For kids living with ADHD, or Attention Deficit Hyperactivity Disorder, last year’s sudden departure from the classroom came with major concerns for parents.
Children with these learning challenges tend to thrive in a structured learning environment, face to face with a teacher. Many who also show impulsive tendencies can be easily distracted and have a low tolerance for frustration.
But, over the summer many educators worked to create opportunities for real connection with students through a computer screen. Structured lesson plans became shorter and lots of room was given to allow students to literally wiggle between subjects -- and that could be the reason many students who struggle with ADD saw academic success remotely.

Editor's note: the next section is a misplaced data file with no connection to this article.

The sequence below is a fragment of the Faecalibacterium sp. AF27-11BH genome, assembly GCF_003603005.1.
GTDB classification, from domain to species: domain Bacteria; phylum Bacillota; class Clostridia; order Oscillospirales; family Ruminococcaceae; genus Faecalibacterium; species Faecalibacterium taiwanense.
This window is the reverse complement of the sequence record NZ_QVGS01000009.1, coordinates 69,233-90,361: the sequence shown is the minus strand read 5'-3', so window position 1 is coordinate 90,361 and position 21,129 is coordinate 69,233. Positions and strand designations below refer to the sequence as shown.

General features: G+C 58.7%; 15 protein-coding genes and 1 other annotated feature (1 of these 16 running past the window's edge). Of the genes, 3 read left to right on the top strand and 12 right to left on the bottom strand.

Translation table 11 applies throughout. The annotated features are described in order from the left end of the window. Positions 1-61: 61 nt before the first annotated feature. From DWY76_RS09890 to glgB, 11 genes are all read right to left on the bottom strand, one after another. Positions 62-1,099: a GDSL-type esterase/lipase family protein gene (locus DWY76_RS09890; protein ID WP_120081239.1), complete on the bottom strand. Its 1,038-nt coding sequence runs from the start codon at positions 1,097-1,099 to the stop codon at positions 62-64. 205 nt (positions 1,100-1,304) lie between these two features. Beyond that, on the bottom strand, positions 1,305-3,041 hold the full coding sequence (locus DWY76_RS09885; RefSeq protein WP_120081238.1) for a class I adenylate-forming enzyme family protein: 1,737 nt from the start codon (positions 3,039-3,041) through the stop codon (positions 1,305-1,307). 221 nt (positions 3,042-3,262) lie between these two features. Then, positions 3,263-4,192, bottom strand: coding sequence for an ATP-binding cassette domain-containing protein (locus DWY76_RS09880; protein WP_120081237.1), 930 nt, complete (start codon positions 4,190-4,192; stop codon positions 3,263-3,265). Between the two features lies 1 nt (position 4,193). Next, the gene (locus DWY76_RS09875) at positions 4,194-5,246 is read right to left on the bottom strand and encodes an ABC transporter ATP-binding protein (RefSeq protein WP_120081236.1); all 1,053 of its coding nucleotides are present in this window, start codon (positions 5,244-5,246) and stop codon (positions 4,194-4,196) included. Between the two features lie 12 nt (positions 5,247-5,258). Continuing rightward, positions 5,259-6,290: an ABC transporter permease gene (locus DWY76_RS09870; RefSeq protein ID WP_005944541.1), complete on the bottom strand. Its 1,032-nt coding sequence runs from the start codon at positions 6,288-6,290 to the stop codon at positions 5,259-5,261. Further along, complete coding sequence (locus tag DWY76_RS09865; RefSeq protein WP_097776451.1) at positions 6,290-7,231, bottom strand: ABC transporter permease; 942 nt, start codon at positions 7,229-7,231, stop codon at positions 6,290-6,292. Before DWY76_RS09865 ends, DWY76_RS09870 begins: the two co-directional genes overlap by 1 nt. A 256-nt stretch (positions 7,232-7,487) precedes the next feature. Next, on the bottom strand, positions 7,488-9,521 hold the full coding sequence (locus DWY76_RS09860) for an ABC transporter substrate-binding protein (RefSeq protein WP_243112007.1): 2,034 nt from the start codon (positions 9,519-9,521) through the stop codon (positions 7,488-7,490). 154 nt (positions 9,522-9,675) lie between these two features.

Our ABC15 Health Insider Dr. Sanford Silverman says, “It could be that they are kids who don't have as much social interaction, and they could actually hyper-focus on something when there's less distractions out there. So that could be part of it."
The Scottsdale-based ADHD specialist also tells our Kaley O’Kelley, “You have to be open and flexible to what style of learning that you are successful at and capitalize on it.”
These pandemic-driven teaching choices may not have been made on purpose but they have presented positive learning opportunities for children with ADHD who may have struggled even more so learning from home.
Dr. Silverman a licensed psychologist and a former school psychologist who specializes in treating ADD/ADHD in both children and adults. He can be reached at:
Center for Attention Deficit & Learning Disorders
10229 N 92nd Street
Scottsdale, AZ 85258